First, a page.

“I didn’t think after four years that everyone would be at each other’s throats the way they are,” he said.
Paris Wilson, social relations and policy senior
Social relations and policy senior Paris Wilson believes in big government.
He believes it can provide the education necessary to effect change in diverse communities — which is why he voted for Obama in 2008 and will do so again on Nov. 6.
Obama’s beliefs on making education accessible in all communities resonated with Wilson, a Democrat whose family taught him to always be educated on the issue before heading to the polls.
Since he’s been at MSU, his classes have sparked his interest in politics even further, and he said there is no excuse for not knowing how the government can affect individuals.
“Education is my top priority because I’m in college,” Wilson said. “I want to get the most I can out of my degree and make sure I’m able to become employed.”
Kevin McInerney, social relations and policy sophomore
From his ultra-conservative father’s straight-Republican votes and his Democrat mother’s liberal votes, social relations and policy sophomore Kevin McInerney often saw extreme sides of the two parties growing up.
“It was always that the Republicans were always rich white men who just wanted to make more money, and the Democrats always seemed like the pushovers — the good guys who wouldn’t get anything done,” McInerney said.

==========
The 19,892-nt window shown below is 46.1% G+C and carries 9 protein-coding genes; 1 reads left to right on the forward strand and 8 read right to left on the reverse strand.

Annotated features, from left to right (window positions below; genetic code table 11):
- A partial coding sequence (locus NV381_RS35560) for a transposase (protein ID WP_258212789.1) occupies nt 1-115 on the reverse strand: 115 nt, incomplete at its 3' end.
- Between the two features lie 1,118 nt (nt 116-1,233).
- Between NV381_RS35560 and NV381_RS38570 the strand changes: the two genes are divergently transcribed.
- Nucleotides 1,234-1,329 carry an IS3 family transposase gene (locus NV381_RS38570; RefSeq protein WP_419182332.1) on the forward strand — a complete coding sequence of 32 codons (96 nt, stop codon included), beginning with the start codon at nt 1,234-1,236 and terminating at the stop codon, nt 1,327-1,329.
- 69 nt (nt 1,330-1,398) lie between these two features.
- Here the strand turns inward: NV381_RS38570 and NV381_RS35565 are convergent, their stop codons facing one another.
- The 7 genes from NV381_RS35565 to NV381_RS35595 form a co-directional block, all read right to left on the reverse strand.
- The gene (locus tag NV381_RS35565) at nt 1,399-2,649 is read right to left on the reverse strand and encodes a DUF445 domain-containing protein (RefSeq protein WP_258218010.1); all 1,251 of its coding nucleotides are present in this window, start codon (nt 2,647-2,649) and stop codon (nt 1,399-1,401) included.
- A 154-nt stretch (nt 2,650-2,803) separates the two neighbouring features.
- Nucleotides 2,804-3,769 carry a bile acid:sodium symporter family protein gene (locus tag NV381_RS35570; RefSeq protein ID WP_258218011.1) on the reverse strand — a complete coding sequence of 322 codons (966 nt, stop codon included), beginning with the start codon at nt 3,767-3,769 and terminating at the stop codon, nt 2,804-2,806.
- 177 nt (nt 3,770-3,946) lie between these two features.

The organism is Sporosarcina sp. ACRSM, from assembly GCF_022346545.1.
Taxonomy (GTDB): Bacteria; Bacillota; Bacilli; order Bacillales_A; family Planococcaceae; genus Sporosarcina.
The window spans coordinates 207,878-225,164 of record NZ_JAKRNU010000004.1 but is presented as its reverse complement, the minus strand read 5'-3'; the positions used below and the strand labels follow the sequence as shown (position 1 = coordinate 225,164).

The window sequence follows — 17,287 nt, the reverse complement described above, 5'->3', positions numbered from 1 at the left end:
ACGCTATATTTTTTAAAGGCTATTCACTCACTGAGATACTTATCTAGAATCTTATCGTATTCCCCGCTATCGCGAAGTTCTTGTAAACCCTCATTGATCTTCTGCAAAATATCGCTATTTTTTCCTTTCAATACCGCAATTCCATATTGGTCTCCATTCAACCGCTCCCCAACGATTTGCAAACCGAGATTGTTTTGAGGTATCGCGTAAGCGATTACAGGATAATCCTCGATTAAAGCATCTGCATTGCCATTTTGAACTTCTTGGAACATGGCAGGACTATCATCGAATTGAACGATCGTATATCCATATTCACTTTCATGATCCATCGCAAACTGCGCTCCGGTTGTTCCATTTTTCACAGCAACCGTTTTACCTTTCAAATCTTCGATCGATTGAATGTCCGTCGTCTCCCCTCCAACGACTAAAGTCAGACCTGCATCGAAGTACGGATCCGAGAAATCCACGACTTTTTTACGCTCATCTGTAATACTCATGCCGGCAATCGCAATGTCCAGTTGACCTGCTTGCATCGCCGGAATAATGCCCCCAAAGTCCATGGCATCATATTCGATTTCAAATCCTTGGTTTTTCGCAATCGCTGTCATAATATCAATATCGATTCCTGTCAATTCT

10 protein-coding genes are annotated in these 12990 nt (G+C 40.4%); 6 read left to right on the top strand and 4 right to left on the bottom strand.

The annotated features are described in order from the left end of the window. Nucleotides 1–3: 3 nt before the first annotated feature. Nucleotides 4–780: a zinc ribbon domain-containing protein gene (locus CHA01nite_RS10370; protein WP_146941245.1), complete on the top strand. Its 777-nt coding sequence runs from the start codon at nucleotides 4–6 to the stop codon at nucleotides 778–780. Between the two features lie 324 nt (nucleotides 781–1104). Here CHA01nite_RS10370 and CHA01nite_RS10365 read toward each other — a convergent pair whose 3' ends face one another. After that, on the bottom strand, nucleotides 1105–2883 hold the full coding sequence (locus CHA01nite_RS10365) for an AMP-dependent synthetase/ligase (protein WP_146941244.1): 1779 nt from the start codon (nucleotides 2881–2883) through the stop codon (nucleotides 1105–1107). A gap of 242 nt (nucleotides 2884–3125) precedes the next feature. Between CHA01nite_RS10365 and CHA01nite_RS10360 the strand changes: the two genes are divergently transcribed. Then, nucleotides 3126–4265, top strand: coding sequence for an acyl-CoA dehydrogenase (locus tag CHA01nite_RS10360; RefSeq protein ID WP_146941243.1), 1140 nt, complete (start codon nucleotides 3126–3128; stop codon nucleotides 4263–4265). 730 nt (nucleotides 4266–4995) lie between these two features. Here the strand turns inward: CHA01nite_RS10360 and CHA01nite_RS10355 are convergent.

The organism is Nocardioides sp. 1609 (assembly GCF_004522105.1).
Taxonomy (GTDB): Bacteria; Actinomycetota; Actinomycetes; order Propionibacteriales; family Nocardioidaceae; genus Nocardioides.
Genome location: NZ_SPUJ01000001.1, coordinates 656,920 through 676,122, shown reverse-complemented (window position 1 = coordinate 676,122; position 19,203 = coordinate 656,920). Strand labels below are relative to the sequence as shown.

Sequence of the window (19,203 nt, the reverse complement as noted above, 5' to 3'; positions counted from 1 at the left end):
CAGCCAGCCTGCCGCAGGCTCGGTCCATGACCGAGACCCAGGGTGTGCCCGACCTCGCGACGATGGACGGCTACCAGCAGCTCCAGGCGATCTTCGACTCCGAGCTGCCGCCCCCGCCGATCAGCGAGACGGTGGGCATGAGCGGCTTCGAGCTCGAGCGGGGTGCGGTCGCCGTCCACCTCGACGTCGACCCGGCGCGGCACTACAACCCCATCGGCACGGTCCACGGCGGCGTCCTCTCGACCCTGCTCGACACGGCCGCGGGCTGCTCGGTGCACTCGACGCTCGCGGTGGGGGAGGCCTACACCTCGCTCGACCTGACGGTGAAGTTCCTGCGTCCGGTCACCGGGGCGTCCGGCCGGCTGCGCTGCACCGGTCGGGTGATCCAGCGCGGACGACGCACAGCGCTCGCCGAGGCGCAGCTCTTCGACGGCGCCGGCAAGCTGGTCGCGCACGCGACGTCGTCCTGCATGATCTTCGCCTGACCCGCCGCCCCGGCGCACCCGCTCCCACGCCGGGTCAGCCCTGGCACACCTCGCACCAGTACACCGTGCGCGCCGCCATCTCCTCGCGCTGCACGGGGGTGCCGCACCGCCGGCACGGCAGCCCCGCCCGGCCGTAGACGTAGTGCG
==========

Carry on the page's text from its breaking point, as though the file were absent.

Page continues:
His politically moderate views reflect his divided upbringing, but after coming to MSU, he found he agrees more with Obama’s views on higher education funding and wants to give him another chance.
Kaitlyn Thayer, kinesiology sophomore
Growing up as the daughter of a small business owner, kinesiology sophomore Kaitlyn Thayer saw her dad consistently vote for conservative candidates who made decisions that benefitted her parent’s boat marina in Jackson, Mich.
Now that she has the chance to vote, Thayer said she’s turned to presidential debates to develop her own conservative ideology.
While watching the candidates face off, Thayer said she and her roommates, who represent both sides of the political spectrum, take the chance to talk about their own thoughts about national issues. Thayer said she leans right, just like her parents.
“My dad (votes for) what is best for his business; I’ve worked there growing up, so I think that is why I formulated those opinions as well,” Thayer said.
Mike Viselli, economics junior
The 2008 recession caused working families across the country — including economics junior Mike Viselli’s family — to take notice of the government’s role in monitoring the economy.
Viselli, who still is undecided, said he focuses on the candidates’ policies and tries to learn about what the government is trying to do.
“I usually identify with the Democratic Party, … but I still need to look over the issues before I go into (the election),” he said. “I at least want to give Mitt Romney a fair chance and be able to look over their preaching for the next four years.”
Viselli plans to look over the candidate’s economic and education policies before heading to the polls.